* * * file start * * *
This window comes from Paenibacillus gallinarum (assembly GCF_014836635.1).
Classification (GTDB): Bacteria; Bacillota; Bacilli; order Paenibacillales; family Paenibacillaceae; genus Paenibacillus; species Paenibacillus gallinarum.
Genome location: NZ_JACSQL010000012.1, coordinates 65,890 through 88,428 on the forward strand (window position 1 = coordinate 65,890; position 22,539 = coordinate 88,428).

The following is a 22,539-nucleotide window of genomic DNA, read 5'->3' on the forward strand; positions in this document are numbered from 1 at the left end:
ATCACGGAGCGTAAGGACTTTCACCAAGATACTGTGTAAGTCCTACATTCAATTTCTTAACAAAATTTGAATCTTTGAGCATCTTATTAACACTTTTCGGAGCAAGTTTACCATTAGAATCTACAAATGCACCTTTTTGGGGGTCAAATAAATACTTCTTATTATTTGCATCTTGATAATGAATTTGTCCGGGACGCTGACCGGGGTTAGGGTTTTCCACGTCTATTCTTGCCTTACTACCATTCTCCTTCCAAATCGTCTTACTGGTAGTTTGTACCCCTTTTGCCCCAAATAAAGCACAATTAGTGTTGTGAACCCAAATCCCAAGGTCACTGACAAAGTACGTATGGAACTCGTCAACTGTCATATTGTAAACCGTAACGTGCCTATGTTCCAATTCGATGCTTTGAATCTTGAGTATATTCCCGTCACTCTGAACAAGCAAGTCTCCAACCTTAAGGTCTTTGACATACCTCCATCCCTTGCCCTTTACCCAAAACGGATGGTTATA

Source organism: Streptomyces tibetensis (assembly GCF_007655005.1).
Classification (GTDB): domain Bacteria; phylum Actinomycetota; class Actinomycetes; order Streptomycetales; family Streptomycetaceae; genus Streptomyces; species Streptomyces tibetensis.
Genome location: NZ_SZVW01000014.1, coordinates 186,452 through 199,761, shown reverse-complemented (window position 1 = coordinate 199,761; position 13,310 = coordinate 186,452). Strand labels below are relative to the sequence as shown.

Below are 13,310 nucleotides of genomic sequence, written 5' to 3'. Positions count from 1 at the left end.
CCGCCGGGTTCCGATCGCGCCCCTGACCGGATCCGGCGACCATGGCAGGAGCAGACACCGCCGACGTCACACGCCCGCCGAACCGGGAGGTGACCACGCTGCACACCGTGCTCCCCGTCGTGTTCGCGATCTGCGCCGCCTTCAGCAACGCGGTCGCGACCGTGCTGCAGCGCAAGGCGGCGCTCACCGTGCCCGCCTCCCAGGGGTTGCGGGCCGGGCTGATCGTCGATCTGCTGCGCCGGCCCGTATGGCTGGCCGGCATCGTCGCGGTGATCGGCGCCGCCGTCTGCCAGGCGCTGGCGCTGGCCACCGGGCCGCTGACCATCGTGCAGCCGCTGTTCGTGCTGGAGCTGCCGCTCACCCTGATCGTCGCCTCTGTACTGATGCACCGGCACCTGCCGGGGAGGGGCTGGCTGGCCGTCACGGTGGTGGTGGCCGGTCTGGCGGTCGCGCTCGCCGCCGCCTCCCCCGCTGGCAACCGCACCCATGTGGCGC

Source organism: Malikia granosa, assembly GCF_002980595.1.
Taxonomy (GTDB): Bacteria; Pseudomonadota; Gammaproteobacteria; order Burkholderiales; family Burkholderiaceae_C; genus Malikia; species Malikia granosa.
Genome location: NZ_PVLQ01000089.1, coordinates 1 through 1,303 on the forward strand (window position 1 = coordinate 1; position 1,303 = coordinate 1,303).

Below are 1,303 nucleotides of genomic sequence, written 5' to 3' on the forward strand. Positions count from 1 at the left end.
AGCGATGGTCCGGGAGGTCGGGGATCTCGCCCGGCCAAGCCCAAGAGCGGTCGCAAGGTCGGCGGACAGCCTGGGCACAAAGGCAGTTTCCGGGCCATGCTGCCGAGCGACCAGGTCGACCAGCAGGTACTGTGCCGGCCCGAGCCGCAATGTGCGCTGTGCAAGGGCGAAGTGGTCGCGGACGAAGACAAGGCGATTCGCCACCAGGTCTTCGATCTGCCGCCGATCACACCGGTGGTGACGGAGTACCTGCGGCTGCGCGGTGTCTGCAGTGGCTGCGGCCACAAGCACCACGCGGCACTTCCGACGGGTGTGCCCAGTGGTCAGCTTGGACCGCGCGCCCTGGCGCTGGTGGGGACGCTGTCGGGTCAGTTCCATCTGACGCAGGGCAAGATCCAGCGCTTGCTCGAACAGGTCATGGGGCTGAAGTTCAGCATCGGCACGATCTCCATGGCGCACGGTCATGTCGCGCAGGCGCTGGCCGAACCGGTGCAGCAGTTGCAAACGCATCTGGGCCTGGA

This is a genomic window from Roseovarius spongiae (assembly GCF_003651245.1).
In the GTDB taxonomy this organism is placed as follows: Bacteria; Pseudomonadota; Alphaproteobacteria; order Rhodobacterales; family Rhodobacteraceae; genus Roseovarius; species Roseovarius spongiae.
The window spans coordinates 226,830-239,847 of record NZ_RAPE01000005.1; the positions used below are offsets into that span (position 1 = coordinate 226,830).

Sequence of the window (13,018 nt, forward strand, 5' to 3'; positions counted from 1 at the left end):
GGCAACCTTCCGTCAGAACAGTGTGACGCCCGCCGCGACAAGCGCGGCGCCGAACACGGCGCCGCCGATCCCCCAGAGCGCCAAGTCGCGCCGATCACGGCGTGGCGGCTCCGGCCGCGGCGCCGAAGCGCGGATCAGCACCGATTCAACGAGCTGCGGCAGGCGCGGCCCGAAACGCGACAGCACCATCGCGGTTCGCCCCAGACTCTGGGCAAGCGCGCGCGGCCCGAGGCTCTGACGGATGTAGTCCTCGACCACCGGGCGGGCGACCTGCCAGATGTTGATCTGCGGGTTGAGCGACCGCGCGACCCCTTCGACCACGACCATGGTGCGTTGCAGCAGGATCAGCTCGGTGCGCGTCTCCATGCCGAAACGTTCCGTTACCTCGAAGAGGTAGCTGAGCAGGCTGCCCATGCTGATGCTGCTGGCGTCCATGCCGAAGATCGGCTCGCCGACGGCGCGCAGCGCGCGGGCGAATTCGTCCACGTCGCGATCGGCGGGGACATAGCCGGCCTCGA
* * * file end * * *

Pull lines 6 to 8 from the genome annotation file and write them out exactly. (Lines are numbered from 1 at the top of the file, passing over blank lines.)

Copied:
Source organism: Streptomyces tibetensis (assembly GCF_007655005.1).
Classification (GTDB): domain Bacteria; phylum Actinomycetota; class Actinomycetes; order Streptomycetales; family Streptomycetaceae; genus Streptomyces; species Streptomyces tibetensis.
Genome location: NZ_SZVW01000014.1, coordinates 186,452 through 199,761, shown reverse-complemented (window position 1 = coordinate 199,761; position 13,310 = coordinate 186,452). Strand labels below are relative to the sequence as shown.